Global Wind Day: Moving Toward a Smart Grid

Wind energy has seen a lot of positive momentum over the past few years in a global effort to help facilitate change in the energy infrastructure. With over $100 billion invested in wind energy in 2014 alone, this technology is one of the fastest growing sectors in the world. Today we’re celebrating Global Wind Day by looking at the innovation that has happened in this sector and taking a peek at what is yet to come.

Over the years, wind energy has seen some dramatic changes. In the 1980s, California was the hub of all wind energy with 90 percent of the world’s installed wind energy capacity. Now, countries such as China, Germany, Spain, India, and the United States have all shifted a substantial percentage of energy needs toward wind. In just a short 12-year period between 2000 and 2012, wind energy has increased over 16 times to more than 282,000 MW of operating wind capacity.

Scientists across the globe are continuing to tap into this technology in order to produce higher efficiency levels at lower price points. Take a look at the work some of our scientists are doing in the sector:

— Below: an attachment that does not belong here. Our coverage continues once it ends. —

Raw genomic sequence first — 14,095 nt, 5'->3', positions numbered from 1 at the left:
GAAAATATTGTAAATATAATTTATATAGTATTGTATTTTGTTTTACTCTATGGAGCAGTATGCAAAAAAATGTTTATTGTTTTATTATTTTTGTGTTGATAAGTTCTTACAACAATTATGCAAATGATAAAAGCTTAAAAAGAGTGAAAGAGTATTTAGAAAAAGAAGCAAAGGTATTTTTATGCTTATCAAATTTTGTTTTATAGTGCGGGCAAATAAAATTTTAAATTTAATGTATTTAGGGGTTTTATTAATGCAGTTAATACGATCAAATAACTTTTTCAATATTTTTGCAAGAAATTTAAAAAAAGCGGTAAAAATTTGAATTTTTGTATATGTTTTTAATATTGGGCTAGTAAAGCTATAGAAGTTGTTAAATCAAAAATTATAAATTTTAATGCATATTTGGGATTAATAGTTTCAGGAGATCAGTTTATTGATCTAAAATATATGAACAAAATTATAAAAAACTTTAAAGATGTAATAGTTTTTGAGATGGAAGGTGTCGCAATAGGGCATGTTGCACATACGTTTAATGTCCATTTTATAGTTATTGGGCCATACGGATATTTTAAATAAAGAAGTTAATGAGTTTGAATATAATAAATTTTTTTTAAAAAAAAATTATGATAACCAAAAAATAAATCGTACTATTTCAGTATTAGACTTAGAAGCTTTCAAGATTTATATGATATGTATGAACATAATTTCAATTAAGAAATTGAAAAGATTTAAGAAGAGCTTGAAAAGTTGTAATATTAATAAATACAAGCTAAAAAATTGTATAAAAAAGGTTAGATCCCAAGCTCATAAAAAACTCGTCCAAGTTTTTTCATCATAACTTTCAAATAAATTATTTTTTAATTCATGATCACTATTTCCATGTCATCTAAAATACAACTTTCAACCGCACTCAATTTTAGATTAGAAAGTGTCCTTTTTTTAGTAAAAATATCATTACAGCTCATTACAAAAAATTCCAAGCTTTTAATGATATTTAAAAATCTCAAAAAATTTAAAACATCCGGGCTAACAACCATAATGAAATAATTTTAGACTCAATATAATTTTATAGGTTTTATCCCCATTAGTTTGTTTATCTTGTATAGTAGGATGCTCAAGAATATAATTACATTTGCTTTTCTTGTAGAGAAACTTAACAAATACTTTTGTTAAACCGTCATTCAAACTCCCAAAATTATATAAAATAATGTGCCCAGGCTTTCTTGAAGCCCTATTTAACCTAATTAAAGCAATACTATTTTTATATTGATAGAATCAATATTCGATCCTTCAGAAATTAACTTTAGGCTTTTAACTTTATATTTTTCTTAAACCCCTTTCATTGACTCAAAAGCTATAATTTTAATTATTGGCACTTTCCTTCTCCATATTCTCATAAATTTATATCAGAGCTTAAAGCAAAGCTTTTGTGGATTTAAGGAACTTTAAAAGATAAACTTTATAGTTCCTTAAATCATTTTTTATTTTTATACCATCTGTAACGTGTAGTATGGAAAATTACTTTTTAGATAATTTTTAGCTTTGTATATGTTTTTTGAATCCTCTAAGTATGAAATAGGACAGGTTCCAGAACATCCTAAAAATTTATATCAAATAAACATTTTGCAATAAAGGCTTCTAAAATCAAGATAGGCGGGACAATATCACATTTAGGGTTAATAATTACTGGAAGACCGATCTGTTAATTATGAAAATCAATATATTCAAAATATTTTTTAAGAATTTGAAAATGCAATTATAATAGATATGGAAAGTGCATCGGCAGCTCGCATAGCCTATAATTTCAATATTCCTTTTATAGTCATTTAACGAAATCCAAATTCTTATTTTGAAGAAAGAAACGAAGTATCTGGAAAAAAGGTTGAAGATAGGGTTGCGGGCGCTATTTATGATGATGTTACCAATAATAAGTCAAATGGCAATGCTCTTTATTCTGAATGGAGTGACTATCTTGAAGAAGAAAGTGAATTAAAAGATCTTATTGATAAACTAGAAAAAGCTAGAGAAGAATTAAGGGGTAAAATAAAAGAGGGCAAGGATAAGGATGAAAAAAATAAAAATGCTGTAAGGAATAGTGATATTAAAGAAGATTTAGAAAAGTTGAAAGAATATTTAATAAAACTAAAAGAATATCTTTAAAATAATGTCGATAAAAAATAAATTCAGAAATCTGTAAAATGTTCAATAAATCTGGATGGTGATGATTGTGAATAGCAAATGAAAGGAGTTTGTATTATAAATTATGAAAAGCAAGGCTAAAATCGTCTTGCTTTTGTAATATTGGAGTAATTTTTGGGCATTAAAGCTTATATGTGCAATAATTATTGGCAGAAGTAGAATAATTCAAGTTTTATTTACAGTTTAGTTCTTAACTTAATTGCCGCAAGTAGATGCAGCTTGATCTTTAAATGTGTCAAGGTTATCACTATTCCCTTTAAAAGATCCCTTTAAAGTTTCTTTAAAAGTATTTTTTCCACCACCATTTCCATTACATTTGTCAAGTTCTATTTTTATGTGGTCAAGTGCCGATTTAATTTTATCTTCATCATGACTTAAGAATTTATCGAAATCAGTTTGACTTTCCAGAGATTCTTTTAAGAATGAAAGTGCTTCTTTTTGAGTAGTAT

Environmentally, wind power has the potential to alleviate some the current climate issues. Power produced by wind turbines emits zero greenhouse gasses and consumes virtually no water.

“Climate change is happening faster than expected, but so is the transition to renewable energy. As businesses become increasingly aware of the progress in technology and falling costs we are seeing a rapid change in investment patterns” said Steve Sawyer, Secretary General of the Global Wind Energy Council.

During the upcoming 228th ECS Meeting, the Society will be facilitating the Electrochemical Energy Summit (E2S) in order to foster an exchange between leading policy makers and energy experts about society needs and technological energy solutions.

If scientists continue to produce breakthroughs in wind energy at the current pace, industry experts believe that wind power could provide one third of the world’s electricity needs by 2050.

Find out more about the trajectory of the energy infrastructure by listening to our podcasts with world leaders in energy such as the National Renewable Energy Lab’s John A. Turner and Pacific Northwest National Laboratory’s Subhash C. Singhal.


All content provided in the ECS blog is for informational purposes only. The opinions and interests expressed here do not necessarily represent ECS's positions or views. ECS makes no representation or warranties about this blog or the accuracy or reliability of the blog. In addition, a link to an outside blog or website does not mean that ECS endorses that blog or website or has responsibility for its content or use.

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